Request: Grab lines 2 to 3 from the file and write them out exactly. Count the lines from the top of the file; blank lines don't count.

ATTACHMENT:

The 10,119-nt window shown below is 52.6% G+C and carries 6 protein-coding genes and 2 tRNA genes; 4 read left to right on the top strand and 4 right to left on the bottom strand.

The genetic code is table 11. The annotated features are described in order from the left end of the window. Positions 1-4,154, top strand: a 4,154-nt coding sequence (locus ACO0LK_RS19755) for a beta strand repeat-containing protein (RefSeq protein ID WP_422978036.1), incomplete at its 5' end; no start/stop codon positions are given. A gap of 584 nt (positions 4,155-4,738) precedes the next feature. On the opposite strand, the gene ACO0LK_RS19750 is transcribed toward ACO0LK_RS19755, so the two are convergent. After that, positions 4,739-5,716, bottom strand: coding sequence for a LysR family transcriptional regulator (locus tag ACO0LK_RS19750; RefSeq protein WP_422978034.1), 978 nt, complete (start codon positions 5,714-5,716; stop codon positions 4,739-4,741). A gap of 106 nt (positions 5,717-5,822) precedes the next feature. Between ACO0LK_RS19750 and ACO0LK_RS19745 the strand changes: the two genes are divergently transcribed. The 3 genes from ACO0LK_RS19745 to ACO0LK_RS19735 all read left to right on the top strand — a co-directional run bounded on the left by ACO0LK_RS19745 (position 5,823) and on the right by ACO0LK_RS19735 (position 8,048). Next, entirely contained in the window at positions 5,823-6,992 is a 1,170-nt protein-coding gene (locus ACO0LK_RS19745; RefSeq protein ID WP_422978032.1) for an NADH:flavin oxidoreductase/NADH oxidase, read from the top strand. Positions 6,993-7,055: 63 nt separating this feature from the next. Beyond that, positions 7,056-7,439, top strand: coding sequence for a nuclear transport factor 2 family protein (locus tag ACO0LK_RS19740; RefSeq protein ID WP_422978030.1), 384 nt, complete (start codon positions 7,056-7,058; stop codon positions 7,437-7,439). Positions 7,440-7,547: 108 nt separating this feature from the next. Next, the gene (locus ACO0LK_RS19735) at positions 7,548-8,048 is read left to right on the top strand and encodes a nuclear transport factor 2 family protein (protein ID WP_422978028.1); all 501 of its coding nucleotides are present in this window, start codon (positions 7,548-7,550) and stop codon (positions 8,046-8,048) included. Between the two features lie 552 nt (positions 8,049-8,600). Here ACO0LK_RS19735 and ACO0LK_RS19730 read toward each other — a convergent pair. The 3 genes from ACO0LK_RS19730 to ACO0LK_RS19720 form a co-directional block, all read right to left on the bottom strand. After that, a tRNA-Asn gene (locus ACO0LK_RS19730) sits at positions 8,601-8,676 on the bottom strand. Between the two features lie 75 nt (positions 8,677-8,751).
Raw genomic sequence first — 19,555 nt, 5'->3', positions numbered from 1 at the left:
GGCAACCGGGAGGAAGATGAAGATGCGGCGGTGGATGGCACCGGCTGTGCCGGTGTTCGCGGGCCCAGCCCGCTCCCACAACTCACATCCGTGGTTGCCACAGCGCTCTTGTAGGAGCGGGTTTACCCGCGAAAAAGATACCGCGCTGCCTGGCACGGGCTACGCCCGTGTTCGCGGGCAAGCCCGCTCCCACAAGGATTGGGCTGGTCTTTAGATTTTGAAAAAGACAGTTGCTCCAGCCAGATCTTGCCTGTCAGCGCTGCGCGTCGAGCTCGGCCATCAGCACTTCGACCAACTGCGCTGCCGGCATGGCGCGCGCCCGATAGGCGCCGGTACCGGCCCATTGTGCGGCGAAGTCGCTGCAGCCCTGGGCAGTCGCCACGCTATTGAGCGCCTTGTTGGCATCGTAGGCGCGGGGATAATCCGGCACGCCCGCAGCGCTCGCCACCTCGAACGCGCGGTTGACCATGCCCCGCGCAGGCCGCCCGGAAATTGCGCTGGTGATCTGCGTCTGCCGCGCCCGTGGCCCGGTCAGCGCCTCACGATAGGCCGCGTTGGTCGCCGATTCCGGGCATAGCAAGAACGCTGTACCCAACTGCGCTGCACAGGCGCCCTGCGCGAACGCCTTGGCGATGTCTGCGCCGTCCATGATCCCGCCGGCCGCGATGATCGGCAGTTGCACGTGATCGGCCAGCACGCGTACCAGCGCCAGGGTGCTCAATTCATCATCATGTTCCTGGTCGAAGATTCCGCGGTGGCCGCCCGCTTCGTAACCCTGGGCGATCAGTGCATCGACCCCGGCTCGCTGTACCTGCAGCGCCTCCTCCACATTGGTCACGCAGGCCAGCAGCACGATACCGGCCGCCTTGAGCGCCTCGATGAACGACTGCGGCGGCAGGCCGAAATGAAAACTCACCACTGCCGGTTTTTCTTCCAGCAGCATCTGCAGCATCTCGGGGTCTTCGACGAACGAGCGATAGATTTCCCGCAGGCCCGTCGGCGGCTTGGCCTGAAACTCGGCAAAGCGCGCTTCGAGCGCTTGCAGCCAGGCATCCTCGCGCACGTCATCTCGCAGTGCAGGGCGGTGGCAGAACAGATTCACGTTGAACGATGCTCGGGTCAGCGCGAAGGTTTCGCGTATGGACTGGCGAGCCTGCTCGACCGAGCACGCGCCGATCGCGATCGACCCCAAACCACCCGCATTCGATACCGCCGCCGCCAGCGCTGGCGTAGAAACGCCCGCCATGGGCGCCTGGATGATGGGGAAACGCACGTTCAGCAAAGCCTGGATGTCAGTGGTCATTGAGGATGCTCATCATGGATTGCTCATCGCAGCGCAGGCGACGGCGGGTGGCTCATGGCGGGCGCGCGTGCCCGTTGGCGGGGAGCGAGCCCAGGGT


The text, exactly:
The genetic code is table 11. The annotated features are described in order from the left end of the window. Positions 1-4,154, top strand: a 4,154-nt coding sequence (locus ACO0LK_RS19755) for a beta strand repeat-containing protein (RefSeq protein ID WP_422978036.1), incomplete at its 5' end; no start/stop codon positions are given. A gap of 584 nt (positions 4,155-4,738) precedes the next feature. On the opposite strand, the gene ACO0LK_RS19750 is transcribed toward ACO0LK_RS19755, so the two are convergent. After that, positions 4,739-5,716, bottom strand: coding sequence for a LysR family transcriptional regulator (locus tag ACO0LK_RS19750; RefSeq protein WP_422978034.1), 978 nt, complete (start codon positions 5,714-5,716; stop codon positions 4,739-4,741). A gap of 106 nt (positions 5,717-5,822) precedes the next feature. Between ACO0LK_RS19750 and ACO0LK_RS19745 the strand changes: the two genes are divergently transcribed. The 3 genes from ACO0LK_RS19745 to ACO0LK_RS19735 all read left to right on the top strand — a co-directional run bounded on the left by ACO0LK_RS19745 (position 5,823) and on the right by ACO0LK_RS19735 (position 8,048). Next, entirely contained in the window at positions 5,823-6,992 is a 1,170-nt protein-coding gene (locus ACO0LK_RS19745; RefSeq protein ID WP_422978032.1) for an NADH:flavin oxidoreductase/NADH oxidase, read from the top strand. Positions 6,993-7,055: 63 nt separating this feature from the next. Beyond that, positions 7,056-7,439, top strand: coding sequence for a nuclear transport factor 2 family protein (locus tag ACO0LK_RS19740; RefSeq protein ID WP_422978030.1), 384 nt, complete (start codon positions 7,056-7,058; stop codon positions 7,437-7,439). Positions 7,440-7,547: 108 nt separating this feature from the next. Next, the gene (locus ACO0LK_RS19735) at positions 7,548-8,048 is read left to right on the top strand and encodes a nuclear transport factor 2 family protein (protein ID WP_422978028.1); all 501 of its coding nucleotides are present in this window, start codon (positions 7,548-7,550) and stop codon (positions 8,046-8,048) included. Between the two features lie 552 nt (positions 8,049-8,600). Here ACO0LK_RS19735 and ACO0LK_RS19730 read toward each other — a convergent pair. The 3 genes from ACO0LK_RS19730 to ACO0LK_RS19720 form a co-directional block, all read right to left on the bottom strand. After that, a tRNA-Asn gene (locus ACO0LK_RS19730) sits at positions 8,601-8,676 on the bottom strand. Between the two features lie 75 nt (positions 8,677-8,751).
Raw genomic sequence first — 19,555 nt, 5'->3', positions numbered from 1 at the left: